On a completely opposite note, ‘Justice,’ the record’s closer, does its own part to show the importance of the album’s featured arrangements. This subtle, subdued arrangement is so rich in its simplicity. Cole’s own work on the saxophone pairs perfectly with the performance of keyboardist David Mann and bassist Mark Egan to make the whole so rich. The layering and balancing of this instrumentation and the rest of the song’s instrumentation makes the whole such a powerful work. It lends itself so easily to comparison to works from the likes of Yellowjackets. Not ironically, Yellowjackets is a label mate to Cole on Mack Avenue Music Group and Artistry Music. Information provided in a press release about this arrangement is that it was meant as a reflection of the killing of George Floyd only miles from Cole’s home last year in Minneapolis, MN. Considering all of the outrage and fury that followed Floyd’s death at the hands of law enforcement, the subdued, contemplative nature of this arrangement makes for so much engagement. It really serves to show another side of the reaction to Floyd’s death, making for even more interest. When this arrangement and the others examined here are considered along with the rest of the album’s songs, the variety that they collectively show makes clear, the importance of the album’s musical content to its presentation. It forms a strong foundation for the record.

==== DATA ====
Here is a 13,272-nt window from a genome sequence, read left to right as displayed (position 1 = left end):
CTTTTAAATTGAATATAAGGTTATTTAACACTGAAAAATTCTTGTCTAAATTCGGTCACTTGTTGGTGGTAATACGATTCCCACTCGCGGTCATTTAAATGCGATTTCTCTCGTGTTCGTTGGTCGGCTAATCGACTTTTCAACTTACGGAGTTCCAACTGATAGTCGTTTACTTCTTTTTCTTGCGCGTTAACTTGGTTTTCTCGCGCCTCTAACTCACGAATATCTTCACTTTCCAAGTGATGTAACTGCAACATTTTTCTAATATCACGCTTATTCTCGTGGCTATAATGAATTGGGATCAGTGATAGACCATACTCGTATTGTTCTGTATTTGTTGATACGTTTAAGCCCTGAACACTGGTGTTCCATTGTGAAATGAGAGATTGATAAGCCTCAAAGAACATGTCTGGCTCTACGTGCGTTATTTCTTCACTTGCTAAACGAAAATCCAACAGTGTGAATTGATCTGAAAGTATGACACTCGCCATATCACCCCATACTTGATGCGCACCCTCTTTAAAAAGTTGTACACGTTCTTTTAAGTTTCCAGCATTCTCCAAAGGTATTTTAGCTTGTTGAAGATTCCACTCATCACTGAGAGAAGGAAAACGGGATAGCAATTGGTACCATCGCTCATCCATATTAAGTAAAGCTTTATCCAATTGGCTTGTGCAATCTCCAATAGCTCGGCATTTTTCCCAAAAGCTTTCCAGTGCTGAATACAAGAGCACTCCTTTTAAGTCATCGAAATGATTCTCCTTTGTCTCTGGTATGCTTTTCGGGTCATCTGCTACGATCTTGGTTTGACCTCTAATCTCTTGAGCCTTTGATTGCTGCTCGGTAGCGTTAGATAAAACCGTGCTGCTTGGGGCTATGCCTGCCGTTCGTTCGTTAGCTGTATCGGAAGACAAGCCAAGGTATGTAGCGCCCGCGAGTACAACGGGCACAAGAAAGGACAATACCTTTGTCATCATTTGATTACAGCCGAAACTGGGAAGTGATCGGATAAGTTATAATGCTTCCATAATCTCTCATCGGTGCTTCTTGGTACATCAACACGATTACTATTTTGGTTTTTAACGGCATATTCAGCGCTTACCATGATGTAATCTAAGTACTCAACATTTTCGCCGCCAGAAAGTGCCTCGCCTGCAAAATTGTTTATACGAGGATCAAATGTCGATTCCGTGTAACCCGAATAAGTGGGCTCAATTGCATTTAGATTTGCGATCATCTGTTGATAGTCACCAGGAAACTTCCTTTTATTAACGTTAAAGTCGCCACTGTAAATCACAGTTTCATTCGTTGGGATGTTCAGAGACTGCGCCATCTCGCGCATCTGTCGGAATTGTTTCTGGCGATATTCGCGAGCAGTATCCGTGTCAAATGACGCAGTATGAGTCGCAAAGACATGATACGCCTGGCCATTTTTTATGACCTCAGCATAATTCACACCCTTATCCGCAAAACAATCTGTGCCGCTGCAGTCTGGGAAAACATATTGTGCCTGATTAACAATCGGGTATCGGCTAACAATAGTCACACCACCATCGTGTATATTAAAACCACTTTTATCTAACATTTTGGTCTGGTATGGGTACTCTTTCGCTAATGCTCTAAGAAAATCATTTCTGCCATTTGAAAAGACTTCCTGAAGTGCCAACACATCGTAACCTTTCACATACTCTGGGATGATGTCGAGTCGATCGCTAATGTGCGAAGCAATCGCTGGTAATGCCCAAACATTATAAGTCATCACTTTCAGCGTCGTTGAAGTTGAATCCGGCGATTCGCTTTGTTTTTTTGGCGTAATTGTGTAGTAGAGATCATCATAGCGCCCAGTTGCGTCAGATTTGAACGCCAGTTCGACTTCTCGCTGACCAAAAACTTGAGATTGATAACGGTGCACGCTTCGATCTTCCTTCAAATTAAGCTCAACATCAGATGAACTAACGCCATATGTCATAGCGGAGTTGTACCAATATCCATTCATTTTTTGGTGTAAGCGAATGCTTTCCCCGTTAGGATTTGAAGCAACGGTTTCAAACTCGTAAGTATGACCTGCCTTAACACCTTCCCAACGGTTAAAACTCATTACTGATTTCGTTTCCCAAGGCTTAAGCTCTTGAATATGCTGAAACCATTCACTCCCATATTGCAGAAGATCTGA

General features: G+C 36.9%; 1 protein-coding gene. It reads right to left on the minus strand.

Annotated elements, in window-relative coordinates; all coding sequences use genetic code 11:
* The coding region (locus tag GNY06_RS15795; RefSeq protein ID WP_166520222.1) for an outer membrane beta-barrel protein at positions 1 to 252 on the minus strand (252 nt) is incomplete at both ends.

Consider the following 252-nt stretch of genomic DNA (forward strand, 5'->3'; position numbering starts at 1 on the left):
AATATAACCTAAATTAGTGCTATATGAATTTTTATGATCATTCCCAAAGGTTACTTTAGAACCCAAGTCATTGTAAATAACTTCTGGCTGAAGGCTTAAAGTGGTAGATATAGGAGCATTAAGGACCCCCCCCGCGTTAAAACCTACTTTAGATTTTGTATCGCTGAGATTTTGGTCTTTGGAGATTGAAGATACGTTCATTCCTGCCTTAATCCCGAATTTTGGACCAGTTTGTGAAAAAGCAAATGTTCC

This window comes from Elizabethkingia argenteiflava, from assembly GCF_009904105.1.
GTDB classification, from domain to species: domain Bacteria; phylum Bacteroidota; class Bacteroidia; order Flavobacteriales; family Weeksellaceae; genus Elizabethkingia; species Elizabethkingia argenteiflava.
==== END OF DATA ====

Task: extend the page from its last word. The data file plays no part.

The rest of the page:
While the musical content that makes up the main body of Smoke + Mirrors does much to make the record appealing, the lack of background information on the songs anywhere in the album’s packaging does just as much to detract from the record’s presentation. It has already been noted in the discussion about the songs that the only background provided was in a press release for the media. That background information, even brief, would have helped enhance the listening experience even more for audiences. Again, media personnel can vouch for that, considering everything noted in the addressed press release. The notes in the press release about ‘Covent Garden’ are even more support for that argument. While very brief – they explain that Cole wrote the song in response to the lockdowns brought about by the COVID-19 pandemic – the notes would have helped audiences understand and better appreciate such song. The album’s midpoint, ‘Coven Garden’ is an old school laced song that also incorporates Cole’s familiar stylistic approach. AS difficult as life under lockdown was, understanding that the song was meant to convey a sense of hope and optimism throughout it all would help listeners (again) better appreciate the arrangement. Much the same can be said of the brief notes on ‘Trust,’ another of the album’s late entries. According to the notes in the provided press release, the R&B-infused work is meant to present a sense of gratitude for those closest to Cole throughout everything in life. Without that information available, audiences would be so easily led to think this song is just some slow jam for lovers. That is because the arrangement is that style composition. To that end, it is more proof of the importance of the liner notes. It is just too bad that all of this information was not provided in the packaging. Now the lack thereof is not enough to make the album a failure, but it certainly would have helped add to the listening experience.